A gift in your Will can help our researchers to reach tomorrow’s medical breakthroughs faster.
With the help of people like you we’ve been improving the health and wellbeing of children around the world for over three decades. Much of the progress we’ve made is thanks to the vital funding we get from gifts in Wills. But while our breakthroughs have seen more children survive and thrive – too many families still know what it’s like to have a sick child.
We see a future where every child has the chance to live a happy and fulfilled life.
After you’ve thought of your loved ones, please consider a gift to MCRI in your Will. It doesn’t matter how much you can give – the children of the future need people like you behind them.
Read stories of how bequests help
It is every day, hardworking people like Mr Les Nash who kindly think of how they can improve life for the next generation when they make their Will.
Born with achondroplasia, the most common type of dwarfism, Mr Nash remembers frequent visits to hospital as a child. But it wasn’t until much later in life that he began to have the debilitating back pain that forced him to have a series of major surgeries.
“I’ve been through the hard part so I can make it a little bit easier for the young ones coming up. It’s not going to be easy for them but you can give them the chance to make it easier.”
“I would like to see research that helps people in the future,” says Mr Nash. “It’s just my way of helping. I’m fortunate at this stage of my life to be able to help out and I’ll do what I can.”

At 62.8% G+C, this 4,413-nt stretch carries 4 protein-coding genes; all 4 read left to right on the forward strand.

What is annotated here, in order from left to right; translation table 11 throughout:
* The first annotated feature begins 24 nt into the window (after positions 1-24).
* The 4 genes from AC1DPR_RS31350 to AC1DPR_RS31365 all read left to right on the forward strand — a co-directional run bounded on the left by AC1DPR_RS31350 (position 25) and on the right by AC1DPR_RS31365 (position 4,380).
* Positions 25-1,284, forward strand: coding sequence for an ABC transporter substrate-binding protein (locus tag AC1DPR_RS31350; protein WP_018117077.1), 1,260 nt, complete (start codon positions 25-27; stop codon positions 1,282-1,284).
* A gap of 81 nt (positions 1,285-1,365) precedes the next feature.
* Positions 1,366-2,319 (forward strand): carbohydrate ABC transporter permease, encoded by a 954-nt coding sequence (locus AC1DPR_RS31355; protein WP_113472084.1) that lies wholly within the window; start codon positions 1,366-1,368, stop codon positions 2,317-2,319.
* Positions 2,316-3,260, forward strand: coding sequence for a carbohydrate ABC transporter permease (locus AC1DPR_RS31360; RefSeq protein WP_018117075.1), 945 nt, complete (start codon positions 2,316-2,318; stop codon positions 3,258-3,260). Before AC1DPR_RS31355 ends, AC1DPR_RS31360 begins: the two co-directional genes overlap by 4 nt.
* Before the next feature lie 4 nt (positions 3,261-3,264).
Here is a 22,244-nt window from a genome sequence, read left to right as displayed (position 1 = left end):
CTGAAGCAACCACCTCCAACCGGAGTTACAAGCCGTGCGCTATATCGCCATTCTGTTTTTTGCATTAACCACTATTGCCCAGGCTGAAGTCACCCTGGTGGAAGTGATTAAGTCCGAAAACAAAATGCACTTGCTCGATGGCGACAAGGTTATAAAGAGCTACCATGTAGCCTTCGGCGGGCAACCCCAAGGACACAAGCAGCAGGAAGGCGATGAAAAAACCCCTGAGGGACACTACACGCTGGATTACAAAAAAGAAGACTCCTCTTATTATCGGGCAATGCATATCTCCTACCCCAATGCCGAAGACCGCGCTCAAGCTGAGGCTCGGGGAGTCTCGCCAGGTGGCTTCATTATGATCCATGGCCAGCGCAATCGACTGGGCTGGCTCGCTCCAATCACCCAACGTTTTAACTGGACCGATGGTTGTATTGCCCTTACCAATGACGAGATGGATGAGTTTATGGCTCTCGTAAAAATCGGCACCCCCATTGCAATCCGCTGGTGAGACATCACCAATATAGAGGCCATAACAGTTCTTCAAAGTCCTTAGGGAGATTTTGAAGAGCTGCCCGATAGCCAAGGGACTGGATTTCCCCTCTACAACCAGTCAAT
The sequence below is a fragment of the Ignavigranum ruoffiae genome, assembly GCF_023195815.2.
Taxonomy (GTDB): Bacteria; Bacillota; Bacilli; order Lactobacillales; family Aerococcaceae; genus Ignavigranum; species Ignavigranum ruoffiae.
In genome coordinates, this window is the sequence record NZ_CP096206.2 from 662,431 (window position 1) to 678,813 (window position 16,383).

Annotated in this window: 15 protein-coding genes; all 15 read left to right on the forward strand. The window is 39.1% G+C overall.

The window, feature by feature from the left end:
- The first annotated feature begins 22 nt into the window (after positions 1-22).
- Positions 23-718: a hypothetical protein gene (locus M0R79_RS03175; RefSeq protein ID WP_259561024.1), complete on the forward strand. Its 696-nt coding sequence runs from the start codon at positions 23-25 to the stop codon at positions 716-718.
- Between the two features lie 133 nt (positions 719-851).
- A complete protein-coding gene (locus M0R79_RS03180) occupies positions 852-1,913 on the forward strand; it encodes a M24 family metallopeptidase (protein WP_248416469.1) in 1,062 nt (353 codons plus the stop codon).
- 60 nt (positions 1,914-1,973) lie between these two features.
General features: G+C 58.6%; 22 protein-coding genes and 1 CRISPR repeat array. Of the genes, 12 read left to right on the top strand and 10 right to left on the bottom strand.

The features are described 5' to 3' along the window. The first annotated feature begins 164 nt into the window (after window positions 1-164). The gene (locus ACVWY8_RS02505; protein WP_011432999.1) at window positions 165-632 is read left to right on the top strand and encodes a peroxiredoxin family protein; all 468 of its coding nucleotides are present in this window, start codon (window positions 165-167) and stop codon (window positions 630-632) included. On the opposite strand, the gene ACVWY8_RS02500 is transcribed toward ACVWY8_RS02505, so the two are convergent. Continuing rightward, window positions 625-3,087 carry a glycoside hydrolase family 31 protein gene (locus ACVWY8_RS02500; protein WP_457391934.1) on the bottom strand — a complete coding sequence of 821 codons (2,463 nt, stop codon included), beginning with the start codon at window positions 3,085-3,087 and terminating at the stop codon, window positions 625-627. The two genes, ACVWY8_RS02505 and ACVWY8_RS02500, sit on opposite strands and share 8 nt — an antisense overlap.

Our researchers are trialling new treatments that may avoid the need to operate on patients with achondroplasia in the future. If this research continues to prove effective, hundreds of thousands of children around the world could benefit. Gifts in Wills help our researchers to develop new and better targeted therapies.
When Alice was born she was extremely small and constantly sick. Despite many tests doctors still couldn’t find out what was wrong with Alice until she was referred to MCRI for genetic testing.
Alice’s Mum, Ruth explains:
“We waited 13 years for a diagnosis. Living with the unknown has been a rollercoaster with more downs than ups. I repeatedly asked myself how long will she live or if she will die before me. Not knowing is like living in constant darkness.”
“With the diagnosis and thanks to MCRI’s support, we have been in contact with another family in the UK who has a child with the same mutation as Alice’s. We have been able to share and compare many milestones and medical issues our children face. Now I have hope for the future as their boy is a 20 year old and attending university. I am extremely grateful because I know now that Alice can be with me for decades and she can have a happy future – what else can a mother ask for?”
There are more than 6,000 inherited rare diseases that collectively affect at least one in 20 births, many of which are poorly understood. Gifts in Wills help our researchers to lead the world in the way we test for genetic conditions so families can get the answers they so desperately need.
Ruth and Graeme
In 1973 Professor Ruth Bishop led a team of researchers, including her colleague of 40 years Professor Graeme Barnes, who discovered rotavirus – the most common cause of severe gastroenteritis.
Rotavirus vaccines were developed following Professor Bishop’s discovery but tragically the disease still kills about half a million children under the age of five a year, mostly in developing countries.
A new vaccine developed by the Institute is in the final stages of clinical trials and promises to save even more lives world wide.
Althoug Ruth has taken a step back from the vaccine development she has enjoyed watching it evolve.
“I am very grateful for the tenacity and enthusiasm of others.” Professor Ruth Bishop AO
Hospital admissions for acute gastroenteritis in Australia have dropped to under 2,000 a year since the discovery. Our work has been at the heart of this progress, but we still have more to do. Gifts in Wills help us to understand how diseases form and find better ways to prevent them – saving young lives around the world.